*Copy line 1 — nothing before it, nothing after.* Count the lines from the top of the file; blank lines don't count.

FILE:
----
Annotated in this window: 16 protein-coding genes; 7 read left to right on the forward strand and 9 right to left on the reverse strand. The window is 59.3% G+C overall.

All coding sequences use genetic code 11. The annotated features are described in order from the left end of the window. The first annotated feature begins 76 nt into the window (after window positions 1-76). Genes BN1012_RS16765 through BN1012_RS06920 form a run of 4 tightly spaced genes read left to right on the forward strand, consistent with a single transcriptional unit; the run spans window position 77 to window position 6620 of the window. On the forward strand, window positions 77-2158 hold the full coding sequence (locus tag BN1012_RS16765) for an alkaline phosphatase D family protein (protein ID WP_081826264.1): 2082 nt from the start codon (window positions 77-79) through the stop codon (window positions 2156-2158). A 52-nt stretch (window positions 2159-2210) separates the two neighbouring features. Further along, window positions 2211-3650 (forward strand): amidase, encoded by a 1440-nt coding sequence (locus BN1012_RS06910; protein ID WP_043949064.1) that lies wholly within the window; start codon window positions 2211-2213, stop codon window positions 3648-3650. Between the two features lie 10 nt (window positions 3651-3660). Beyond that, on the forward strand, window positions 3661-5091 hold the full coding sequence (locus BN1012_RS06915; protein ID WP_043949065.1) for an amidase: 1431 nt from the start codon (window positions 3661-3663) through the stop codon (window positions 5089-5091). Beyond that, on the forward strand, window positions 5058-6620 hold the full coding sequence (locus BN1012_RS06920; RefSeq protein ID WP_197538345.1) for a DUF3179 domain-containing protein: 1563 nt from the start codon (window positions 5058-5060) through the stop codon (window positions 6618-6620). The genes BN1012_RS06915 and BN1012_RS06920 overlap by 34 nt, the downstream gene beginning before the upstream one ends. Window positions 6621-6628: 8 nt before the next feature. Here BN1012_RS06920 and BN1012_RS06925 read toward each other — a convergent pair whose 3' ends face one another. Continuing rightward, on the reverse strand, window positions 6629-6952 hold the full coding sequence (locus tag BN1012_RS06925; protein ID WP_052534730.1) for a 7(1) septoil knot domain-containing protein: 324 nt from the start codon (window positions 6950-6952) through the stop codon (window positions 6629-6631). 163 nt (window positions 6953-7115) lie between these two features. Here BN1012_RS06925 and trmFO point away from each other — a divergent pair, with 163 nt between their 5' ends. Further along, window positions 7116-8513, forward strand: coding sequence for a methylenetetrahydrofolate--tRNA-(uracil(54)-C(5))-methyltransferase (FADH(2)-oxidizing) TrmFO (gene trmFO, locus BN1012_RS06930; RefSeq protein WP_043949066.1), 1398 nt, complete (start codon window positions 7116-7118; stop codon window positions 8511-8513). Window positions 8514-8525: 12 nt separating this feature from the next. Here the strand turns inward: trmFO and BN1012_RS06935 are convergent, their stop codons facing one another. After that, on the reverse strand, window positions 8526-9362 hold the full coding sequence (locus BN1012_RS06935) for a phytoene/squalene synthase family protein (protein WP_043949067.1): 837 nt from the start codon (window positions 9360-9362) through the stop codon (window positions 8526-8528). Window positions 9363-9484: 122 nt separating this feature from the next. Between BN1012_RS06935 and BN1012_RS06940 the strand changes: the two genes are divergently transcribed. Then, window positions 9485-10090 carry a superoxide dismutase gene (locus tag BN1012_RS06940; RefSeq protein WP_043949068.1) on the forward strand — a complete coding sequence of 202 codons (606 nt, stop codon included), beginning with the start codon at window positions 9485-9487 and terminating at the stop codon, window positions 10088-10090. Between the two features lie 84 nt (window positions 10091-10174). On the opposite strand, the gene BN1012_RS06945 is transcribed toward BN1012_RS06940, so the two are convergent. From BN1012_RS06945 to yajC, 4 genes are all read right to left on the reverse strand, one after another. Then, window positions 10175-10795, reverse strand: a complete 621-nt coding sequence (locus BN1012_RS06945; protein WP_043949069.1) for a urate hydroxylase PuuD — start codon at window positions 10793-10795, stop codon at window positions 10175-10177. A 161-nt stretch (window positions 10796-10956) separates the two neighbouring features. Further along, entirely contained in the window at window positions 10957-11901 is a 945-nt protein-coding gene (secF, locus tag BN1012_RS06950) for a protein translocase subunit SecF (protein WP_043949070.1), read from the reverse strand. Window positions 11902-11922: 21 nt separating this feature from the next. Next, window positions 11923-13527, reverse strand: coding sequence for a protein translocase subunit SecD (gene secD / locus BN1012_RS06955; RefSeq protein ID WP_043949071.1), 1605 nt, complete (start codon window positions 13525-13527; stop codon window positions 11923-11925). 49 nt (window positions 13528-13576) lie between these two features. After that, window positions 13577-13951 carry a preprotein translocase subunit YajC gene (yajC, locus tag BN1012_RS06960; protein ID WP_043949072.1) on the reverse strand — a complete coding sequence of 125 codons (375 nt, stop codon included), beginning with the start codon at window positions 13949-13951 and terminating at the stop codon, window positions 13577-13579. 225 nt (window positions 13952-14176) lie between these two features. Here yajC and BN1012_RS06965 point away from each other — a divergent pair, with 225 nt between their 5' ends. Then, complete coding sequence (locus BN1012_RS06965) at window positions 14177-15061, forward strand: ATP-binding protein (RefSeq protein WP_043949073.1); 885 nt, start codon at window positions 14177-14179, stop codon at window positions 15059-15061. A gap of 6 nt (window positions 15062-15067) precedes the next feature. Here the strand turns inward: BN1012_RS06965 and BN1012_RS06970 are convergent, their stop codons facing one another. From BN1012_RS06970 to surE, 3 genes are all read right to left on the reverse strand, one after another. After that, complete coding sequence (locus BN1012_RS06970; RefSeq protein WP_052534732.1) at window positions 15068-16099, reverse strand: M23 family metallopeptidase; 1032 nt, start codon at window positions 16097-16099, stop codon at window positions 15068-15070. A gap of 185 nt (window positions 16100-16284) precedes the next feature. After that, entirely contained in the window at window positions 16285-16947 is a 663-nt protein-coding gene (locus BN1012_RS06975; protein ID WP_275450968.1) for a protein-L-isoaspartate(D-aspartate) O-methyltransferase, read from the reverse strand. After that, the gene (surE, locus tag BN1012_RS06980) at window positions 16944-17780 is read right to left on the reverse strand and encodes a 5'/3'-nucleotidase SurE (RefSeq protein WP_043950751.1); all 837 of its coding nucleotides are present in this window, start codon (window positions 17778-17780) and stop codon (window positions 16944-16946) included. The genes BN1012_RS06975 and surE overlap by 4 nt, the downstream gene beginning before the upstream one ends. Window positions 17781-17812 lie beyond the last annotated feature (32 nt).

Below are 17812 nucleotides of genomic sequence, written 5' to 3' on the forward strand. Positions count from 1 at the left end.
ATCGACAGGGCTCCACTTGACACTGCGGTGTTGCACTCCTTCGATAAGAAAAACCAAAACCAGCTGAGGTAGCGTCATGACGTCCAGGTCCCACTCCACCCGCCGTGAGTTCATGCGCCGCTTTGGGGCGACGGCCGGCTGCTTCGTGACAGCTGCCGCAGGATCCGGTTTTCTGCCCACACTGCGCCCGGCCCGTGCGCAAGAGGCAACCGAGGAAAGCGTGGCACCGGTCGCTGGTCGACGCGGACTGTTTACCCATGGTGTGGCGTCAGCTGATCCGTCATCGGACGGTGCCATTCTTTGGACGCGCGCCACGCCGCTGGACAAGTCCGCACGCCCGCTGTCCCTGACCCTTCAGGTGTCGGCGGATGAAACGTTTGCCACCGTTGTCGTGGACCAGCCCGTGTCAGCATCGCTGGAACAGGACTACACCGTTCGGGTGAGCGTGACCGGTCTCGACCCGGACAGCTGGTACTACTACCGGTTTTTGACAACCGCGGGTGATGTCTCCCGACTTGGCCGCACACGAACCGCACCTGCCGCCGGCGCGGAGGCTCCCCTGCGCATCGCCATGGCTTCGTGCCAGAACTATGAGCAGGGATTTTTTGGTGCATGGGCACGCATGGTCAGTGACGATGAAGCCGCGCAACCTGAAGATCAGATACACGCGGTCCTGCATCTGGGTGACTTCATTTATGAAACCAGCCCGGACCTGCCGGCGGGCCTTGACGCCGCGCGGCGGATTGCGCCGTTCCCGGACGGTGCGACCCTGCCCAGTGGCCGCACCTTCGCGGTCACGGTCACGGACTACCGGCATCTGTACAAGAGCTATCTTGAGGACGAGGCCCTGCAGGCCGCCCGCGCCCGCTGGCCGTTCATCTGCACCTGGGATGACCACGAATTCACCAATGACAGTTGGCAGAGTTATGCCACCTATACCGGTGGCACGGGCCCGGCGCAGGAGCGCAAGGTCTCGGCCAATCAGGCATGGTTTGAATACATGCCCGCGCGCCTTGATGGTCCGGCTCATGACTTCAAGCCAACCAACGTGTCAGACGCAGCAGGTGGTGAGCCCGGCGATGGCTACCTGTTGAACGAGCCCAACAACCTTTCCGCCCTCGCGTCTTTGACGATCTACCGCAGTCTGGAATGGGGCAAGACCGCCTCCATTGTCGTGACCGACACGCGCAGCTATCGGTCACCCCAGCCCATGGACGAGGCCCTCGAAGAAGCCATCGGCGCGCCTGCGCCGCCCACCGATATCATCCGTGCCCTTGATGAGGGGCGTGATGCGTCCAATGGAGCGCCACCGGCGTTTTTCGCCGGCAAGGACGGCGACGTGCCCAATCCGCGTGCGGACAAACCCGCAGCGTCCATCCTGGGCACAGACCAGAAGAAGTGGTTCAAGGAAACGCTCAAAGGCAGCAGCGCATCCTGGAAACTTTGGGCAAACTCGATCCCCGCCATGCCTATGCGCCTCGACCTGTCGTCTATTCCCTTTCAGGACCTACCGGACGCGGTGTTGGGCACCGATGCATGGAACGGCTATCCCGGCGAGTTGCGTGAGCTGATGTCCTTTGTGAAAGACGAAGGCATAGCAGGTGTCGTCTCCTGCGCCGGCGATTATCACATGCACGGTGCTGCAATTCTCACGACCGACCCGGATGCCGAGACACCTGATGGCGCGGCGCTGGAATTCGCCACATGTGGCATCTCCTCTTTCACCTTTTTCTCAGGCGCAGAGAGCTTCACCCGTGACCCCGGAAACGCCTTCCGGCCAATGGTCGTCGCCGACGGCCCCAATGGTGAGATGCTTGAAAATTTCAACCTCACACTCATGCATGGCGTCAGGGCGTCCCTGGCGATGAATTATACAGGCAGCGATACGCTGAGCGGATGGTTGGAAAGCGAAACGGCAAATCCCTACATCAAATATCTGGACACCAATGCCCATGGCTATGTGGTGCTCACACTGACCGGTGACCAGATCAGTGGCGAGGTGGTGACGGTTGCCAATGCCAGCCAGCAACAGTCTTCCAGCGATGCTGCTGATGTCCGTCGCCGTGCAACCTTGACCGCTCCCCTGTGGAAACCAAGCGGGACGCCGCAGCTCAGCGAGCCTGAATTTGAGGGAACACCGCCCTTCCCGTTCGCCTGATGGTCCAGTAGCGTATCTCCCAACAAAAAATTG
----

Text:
Annotated in this window: 16 protein-coding genes; 7 read left to right on the forward strand and 9 right to left on the reverse strand. The window is 59.3% G+C overall.